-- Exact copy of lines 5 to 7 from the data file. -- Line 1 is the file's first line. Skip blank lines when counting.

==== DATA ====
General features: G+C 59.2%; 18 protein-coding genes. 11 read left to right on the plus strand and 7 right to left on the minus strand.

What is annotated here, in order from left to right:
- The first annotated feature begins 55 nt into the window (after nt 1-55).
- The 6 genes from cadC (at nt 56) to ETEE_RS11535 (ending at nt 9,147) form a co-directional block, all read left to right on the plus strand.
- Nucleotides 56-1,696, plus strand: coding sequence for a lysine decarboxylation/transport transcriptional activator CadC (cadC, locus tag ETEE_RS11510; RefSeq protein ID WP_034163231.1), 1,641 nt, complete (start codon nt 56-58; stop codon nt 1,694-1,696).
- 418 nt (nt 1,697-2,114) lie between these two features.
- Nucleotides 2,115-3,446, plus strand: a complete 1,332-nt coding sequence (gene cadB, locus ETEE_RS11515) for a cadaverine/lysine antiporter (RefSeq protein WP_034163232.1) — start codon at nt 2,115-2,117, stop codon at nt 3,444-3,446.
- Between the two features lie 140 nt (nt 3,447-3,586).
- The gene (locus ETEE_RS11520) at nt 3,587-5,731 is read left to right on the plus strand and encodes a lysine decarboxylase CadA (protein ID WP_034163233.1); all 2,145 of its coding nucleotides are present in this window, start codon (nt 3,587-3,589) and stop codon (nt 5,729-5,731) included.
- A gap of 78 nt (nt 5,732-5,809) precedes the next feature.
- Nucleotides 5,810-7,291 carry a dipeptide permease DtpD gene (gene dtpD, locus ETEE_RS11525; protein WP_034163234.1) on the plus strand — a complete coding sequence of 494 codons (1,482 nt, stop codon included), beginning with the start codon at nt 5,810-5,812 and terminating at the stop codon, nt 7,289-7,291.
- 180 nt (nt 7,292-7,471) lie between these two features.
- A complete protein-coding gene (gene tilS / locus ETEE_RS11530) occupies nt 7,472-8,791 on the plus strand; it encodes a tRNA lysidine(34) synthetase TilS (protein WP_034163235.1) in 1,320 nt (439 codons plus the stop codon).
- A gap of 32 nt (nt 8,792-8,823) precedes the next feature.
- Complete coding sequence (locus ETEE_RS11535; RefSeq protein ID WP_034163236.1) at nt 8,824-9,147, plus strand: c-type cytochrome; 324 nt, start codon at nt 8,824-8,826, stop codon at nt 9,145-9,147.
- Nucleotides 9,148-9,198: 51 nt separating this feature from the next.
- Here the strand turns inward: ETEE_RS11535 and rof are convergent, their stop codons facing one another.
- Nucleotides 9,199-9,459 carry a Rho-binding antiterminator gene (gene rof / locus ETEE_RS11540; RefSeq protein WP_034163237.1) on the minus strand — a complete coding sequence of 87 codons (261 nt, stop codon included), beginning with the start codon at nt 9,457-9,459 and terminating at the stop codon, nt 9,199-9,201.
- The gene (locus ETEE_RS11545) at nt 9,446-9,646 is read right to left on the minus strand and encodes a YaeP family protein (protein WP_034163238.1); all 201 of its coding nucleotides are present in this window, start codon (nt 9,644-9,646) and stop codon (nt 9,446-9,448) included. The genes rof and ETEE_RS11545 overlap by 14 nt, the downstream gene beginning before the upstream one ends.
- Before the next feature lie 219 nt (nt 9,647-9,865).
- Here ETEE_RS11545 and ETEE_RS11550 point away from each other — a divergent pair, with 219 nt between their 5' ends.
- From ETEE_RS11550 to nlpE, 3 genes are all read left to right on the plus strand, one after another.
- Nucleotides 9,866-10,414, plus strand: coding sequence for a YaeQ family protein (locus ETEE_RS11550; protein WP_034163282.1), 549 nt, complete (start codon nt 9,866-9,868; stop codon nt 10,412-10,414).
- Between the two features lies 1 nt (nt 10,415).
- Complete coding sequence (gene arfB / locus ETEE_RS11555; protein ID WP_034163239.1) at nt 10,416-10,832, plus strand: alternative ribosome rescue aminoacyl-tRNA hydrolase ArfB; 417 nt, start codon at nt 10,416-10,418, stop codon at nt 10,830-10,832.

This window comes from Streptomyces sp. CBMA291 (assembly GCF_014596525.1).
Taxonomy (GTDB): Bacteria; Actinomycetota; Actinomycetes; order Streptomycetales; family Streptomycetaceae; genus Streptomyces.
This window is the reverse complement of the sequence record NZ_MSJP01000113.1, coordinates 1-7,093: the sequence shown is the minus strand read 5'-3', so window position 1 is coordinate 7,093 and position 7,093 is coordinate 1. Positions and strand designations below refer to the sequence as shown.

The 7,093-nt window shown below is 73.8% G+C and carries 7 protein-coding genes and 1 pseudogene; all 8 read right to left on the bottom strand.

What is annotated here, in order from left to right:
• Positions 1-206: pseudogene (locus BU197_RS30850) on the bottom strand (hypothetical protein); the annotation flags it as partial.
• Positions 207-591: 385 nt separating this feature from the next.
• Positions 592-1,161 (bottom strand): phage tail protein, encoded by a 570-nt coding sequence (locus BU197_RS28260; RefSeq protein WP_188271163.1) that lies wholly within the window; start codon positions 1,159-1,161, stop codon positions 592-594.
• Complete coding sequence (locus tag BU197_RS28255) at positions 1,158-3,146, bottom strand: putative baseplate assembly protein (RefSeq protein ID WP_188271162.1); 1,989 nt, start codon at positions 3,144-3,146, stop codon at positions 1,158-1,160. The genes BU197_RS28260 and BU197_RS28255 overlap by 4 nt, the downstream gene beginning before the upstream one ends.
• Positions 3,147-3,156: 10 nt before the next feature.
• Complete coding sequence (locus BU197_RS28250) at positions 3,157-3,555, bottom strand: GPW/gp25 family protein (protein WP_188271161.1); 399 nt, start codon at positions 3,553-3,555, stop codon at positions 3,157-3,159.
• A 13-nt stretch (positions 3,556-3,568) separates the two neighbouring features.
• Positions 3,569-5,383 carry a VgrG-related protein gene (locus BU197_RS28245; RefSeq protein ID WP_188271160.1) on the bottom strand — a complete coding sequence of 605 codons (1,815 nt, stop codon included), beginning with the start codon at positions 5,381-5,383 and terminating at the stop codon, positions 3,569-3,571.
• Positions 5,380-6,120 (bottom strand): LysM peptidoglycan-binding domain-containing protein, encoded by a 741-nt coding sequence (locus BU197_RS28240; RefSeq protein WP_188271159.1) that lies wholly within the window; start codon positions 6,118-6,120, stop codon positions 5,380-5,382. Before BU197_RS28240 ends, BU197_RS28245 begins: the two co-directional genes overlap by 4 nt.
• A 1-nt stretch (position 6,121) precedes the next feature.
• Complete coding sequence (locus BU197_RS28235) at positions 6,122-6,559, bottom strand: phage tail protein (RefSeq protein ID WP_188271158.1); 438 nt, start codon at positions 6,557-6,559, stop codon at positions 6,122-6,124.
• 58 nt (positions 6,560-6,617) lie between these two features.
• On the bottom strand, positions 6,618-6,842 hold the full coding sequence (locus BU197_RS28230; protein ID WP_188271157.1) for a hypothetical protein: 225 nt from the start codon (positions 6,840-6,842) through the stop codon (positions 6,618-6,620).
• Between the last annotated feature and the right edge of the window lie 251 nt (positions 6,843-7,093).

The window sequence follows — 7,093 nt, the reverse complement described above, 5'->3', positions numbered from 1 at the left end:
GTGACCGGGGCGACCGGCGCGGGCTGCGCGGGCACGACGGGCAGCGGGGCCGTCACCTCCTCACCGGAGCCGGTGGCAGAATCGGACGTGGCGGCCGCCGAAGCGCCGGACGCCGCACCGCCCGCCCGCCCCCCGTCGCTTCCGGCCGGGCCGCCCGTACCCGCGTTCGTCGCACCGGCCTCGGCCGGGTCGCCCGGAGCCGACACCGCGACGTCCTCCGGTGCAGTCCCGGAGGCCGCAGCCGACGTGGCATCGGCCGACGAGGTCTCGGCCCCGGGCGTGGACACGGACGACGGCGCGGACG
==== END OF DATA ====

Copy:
- Nucleotides 56-1,696, plus strand: coding sequence for a lysine decarboxylation/transport transcriptional activator CadC (cadC, locus tag ETEE_RS11510; RefSeq protein ID WP_034163231.1), 1,641 nt, complete (start codon nt 56-58; stop codon nt 1,694-1,696).
- 418 nt (nt 1,697-2,114) lie between these two features.
- Nucleotides 2,115-3,446, plus strand: a complete 1,332-nt coding sequence (gene cadB, locus ETEE_RS11515) for a cadaverine/lysine antiporter (RefSeq protein WP_034163232.1) — start codon at nt 2,115-2,117, stop codon at nt 3,444-3,446.